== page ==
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Washing your hands sounds trivial—here’s the science behind why it works

Kara Jillian Brown

Kara Jillian BrownMarch 4, 2020

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Photo: Getty Images / Nontapan Nuntasiri / EyeEm

As COVID-19 and influenza continue to spread across the country, everyone from coworkers to the CDC wants you to wash your hands. Using a face masks is ineffective (and makes it harder for heath care workers to buy masks), and while hand sanitizer is a good option, it’s still second to good old fashioned hand washing.

“There’s really no substitute for controlling the spread of viruses to hand washing—nothing we do is going to work as well as that,” says  Russell Buhr, MD, PhD, a pulmonary and critical care physician at UCLA Medical Center. “When you look at it historically, it used to be that infant mortality was a huge problem, right? A lot of it was because people weren’t appropriately doing hand washing, because we didn’t understand what germs were and how they worked.”

Why is washing your hands so effective? “Some of its mechanical, the act of scrubbing and rinsing that stuff off is carrying the dead virus away,” says Dr. Buhr. “We know that soap helps break down the viruses, because soap works by dissolving fats and lipids and so the viruses are surrounded in a lipid shell.” He says soap chemically destroys the virus.

“Sounds banal, but soap really is an amazing weapon that we all have in our homes,” says Karen Fleming, PhD, a scientist and professor at Johns Hopkins University, on Twitter. “This is because coronavirus is an ‘enveloped’ virus, which means that it has an outer lipid membrane layer. Washing your hands with soap and water has the ability to ‘dissolve’ this greasy fatty layer and kill the virus.”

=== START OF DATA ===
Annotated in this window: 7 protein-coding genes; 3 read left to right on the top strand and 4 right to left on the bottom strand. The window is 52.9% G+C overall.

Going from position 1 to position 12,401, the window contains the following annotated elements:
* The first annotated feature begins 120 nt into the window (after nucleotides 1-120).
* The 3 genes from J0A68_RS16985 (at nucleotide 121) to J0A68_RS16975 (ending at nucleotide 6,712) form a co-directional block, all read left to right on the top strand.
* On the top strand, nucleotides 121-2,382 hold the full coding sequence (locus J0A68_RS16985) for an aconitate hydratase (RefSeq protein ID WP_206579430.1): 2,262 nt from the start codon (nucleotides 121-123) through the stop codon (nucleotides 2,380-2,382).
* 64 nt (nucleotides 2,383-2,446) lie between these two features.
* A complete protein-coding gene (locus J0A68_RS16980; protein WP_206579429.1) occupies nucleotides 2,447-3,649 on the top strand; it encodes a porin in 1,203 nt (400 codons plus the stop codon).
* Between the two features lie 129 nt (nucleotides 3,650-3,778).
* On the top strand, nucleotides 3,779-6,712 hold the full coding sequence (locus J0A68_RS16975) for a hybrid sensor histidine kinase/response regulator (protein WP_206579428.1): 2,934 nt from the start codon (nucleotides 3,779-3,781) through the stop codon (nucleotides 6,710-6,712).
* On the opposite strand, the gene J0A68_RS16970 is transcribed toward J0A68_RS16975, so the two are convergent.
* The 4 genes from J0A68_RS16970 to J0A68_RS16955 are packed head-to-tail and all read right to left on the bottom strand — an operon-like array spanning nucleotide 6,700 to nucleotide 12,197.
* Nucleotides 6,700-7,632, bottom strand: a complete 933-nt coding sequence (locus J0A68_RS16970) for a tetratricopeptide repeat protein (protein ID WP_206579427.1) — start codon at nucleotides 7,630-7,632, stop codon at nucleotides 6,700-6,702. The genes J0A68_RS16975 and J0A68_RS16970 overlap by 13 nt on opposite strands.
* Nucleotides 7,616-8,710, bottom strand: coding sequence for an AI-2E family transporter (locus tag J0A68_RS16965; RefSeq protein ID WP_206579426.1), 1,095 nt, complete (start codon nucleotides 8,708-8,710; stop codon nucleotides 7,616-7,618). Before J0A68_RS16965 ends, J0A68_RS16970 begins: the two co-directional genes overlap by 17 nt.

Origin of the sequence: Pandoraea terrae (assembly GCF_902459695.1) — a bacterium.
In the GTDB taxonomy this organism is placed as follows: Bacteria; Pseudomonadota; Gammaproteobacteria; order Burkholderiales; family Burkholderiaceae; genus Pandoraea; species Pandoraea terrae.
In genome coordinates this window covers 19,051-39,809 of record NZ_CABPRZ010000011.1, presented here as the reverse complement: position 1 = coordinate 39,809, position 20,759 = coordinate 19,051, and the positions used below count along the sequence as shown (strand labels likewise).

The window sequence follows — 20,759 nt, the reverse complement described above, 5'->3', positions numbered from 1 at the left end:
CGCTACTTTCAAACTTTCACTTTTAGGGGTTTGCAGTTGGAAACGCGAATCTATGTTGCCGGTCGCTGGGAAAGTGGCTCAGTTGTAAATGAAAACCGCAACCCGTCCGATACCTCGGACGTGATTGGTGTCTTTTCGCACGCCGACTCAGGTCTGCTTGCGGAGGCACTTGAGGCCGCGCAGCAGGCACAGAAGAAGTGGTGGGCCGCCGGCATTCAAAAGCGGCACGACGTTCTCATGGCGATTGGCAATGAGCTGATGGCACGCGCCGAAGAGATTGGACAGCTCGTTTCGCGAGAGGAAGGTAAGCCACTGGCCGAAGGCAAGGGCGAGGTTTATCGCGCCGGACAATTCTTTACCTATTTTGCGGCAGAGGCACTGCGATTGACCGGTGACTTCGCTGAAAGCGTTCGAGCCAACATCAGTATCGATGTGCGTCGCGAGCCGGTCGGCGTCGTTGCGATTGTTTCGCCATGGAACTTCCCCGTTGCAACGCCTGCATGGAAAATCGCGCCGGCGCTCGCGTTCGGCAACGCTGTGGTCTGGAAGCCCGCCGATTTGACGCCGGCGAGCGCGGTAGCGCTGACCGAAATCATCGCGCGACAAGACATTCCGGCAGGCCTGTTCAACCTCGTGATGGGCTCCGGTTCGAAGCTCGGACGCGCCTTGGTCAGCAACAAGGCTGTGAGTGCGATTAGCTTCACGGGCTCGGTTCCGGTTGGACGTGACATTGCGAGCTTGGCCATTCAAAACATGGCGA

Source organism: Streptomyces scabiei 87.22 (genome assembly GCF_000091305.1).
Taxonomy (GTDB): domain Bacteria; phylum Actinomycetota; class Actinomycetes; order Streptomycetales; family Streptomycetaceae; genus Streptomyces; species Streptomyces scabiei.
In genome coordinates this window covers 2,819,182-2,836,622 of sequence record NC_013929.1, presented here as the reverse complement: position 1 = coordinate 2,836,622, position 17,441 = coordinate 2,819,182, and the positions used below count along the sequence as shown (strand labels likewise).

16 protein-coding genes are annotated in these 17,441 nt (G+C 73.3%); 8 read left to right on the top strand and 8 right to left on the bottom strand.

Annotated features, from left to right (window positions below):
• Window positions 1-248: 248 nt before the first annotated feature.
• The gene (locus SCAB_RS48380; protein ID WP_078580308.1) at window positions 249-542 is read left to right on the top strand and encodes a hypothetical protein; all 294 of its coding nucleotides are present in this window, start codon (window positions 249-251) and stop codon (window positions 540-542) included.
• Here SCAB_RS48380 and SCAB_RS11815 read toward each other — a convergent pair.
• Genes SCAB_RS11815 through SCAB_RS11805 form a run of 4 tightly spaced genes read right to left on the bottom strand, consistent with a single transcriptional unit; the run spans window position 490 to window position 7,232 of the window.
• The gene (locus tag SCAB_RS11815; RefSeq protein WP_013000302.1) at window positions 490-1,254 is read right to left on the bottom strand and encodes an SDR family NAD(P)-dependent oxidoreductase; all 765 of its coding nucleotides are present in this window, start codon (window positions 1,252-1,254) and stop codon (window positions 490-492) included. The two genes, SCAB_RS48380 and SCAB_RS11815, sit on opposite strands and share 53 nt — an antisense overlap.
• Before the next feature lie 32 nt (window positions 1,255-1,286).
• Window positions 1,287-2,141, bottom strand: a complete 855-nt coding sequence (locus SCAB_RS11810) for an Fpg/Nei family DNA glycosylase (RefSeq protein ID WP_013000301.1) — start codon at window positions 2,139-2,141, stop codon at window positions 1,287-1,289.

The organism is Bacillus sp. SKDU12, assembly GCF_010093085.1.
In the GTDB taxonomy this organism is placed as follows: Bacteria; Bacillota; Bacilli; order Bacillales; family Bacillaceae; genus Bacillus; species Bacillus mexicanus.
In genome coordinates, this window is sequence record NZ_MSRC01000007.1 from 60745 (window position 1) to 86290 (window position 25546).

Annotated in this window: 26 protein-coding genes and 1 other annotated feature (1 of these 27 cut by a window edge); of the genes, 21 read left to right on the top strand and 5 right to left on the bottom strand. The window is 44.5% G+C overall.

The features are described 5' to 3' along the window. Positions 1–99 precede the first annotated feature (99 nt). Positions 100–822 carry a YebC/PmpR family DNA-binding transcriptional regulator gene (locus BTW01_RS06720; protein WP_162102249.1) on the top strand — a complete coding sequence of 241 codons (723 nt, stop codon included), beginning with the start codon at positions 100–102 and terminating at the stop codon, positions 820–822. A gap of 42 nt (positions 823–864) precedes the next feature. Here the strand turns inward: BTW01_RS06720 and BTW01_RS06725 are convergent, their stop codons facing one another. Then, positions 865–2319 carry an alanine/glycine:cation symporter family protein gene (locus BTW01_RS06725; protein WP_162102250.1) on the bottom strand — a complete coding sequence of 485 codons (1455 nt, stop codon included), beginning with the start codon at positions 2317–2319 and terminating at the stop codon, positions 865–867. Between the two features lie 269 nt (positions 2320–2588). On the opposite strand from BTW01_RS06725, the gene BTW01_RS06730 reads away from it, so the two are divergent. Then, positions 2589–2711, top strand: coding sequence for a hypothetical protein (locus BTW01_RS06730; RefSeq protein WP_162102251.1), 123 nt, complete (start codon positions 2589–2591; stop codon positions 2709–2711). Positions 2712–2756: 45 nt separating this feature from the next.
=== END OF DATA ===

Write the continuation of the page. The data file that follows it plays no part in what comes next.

The number one reason people get sick isn’t because someone coughed in their face, says Dr. Buhr, it’s because someone sneezed in their hand and then opened a door, the next person touched the door handle, and then touched their eyes, nose, or mouth. In operating rooms, the most important thing health-care workers do to protect their patients is washing their hands. “We still wear gloves, and sterile gowns, and masks, and hats, and all that stuff,” he says, “but that’s a secondary to good hand washing.”

To ensure you’re getting your hands super clean, Dr. Buhr recommends washing your hands with the hottest water that you can tolerate without about burning yourself and soap for between 30 and 45 seconds—the time it takes to singing the alphabet twice. “And then as you’re leaving the bathroom, if you dry your hands with paper towel, then keep that paper towel in your hand and use it to open the door, and then throw the paper towel away after so you don’t immediately pick up more germs from your colleagues who maybe weren’t as good a citizen as you and didn’t wash their hands,” he says.

Hand sanitizer works well, he says, but doesn’t accomplish all of those things. “In a pinch, hand sanitizer is certainly better than nothing, the alcohol will still destroy the outside of the virus and that will help dry it out and kill it, but we still encourage people to wash their hands regularly to eliminate the residue of the hand sanitizer and whatever dead pathogens and dirt and grime is just sitting on our hands,” says Dr. Buhr.

Not all hand sanitizers are created equal—here’s what germ experts want you to know. And this this free online course will give you all the education you need on COVID-19.

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